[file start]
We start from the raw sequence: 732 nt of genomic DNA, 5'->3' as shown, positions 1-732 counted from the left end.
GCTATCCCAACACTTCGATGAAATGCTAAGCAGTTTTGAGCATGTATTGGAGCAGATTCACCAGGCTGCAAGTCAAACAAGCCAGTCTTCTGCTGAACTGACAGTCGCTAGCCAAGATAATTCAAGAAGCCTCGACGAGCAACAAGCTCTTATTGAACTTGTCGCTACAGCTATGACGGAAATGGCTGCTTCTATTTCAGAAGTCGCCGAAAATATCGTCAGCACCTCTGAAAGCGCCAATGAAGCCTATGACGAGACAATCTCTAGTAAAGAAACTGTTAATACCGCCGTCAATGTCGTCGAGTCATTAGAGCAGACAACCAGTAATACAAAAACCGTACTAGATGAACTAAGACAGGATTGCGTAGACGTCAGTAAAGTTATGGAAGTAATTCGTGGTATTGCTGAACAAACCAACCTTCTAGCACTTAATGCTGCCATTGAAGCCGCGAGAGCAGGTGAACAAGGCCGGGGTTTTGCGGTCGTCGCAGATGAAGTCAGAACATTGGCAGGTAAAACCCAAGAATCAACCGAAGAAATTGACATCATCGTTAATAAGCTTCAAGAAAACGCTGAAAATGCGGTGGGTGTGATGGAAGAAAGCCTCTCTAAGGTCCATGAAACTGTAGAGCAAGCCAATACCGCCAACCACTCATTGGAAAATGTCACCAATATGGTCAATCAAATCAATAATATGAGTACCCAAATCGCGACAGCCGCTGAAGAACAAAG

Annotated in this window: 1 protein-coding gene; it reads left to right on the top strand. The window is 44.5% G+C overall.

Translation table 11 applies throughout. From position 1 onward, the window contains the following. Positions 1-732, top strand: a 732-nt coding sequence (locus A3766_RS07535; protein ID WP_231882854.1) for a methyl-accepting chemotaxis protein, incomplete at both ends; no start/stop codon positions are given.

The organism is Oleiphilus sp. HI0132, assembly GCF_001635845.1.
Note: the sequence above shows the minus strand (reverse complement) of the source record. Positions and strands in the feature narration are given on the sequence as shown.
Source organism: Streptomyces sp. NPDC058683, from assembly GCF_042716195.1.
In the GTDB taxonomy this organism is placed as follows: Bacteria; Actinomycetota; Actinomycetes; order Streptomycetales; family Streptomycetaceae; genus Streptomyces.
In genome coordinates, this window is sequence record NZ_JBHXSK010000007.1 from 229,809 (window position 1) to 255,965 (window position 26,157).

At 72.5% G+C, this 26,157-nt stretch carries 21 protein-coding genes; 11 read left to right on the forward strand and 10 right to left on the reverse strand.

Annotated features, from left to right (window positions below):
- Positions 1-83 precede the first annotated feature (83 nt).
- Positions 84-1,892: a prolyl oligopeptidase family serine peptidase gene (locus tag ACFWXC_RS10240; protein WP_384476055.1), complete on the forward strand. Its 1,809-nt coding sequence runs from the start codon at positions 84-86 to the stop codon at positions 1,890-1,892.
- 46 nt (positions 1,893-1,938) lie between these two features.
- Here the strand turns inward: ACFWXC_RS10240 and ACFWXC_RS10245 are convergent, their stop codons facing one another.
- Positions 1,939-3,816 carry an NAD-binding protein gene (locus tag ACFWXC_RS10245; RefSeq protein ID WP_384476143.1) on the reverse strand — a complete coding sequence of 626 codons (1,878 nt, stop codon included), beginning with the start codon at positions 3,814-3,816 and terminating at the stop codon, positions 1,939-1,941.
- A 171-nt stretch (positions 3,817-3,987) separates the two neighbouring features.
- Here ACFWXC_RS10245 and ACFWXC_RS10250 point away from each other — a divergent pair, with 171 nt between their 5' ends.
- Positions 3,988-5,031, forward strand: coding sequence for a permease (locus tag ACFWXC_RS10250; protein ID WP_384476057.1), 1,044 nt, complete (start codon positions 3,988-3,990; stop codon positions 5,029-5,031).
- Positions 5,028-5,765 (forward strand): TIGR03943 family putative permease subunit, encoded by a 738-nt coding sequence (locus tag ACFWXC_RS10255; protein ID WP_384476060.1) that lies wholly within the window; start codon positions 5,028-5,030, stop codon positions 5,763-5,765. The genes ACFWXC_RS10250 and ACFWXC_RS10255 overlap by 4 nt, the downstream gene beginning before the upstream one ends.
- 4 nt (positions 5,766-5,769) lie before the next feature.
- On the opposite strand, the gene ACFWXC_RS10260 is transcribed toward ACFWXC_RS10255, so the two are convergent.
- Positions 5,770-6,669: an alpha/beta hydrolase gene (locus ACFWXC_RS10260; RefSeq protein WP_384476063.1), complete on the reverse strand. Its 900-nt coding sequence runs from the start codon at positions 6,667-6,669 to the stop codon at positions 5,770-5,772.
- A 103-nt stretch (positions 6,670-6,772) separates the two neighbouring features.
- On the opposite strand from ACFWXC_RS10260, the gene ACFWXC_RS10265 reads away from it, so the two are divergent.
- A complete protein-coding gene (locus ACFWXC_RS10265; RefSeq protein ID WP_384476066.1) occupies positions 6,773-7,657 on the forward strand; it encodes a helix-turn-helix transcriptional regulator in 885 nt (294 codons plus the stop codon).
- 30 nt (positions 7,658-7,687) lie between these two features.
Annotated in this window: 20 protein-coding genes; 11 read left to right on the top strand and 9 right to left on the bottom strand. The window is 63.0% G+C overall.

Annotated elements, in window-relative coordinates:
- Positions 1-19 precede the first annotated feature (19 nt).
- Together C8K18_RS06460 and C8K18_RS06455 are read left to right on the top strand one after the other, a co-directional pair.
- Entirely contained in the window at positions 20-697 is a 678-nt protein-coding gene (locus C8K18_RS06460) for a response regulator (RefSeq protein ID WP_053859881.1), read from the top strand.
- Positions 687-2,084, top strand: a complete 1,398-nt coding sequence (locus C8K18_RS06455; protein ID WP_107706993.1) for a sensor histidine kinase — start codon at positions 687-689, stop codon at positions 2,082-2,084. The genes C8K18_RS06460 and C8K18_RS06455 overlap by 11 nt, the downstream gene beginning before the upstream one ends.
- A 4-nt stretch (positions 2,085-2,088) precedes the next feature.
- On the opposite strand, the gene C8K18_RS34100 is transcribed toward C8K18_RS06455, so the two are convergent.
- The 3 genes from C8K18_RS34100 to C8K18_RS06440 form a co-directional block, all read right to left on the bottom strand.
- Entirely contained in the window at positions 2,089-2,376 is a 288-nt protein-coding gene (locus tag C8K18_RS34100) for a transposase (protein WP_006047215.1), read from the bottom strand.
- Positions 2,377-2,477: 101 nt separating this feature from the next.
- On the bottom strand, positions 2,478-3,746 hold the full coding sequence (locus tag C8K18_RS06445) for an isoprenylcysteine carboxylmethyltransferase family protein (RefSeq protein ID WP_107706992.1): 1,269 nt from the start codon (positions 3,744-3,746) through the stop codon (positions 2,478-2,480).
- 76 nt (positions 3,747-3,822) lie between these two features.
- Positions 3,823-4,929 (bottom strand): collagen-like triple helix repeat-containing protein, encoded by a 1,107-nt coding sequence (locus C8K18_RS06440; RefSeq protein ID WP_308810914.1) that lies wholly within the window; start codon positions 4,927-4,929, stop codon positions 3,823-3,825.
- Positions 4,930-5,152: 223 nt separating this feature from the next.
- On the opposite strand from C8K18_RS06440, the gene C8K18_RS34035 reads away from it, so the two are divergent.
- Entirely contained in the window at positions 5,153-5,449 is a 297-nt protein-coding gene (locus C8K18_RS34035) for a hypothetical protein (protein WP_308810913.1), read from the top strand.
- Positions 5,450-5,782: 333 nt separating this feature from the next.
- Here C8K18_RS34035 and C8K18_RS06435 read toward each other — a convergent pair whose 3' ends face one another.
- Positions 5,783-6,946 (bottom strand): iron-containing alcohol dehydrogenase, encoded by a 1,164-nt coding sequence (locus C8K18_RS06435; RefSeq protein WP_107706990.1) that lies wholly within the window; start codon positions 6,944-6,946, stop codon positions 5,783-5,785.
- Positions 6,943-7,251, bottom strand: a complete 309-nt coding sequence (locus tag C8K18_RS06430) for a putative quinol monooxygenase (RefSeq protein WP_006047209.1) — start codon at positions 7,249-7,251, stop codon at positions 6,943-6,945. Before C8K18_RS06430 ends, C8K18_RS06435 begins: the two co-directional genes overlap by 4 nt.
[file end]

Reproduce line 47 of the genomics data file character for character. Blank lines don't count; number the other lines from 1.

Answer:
- Positions 5,783-6,946 (bottom strand): iron-containing alcohol dehydrogenase, encoded by a 1,164-nt coding sequence (locus C8K18_RS06435; RefSeq protein WP_107706990.1) that lies wholly within the window; start codon positions 6,944-6,946, stop codon positions 5,783-5,785.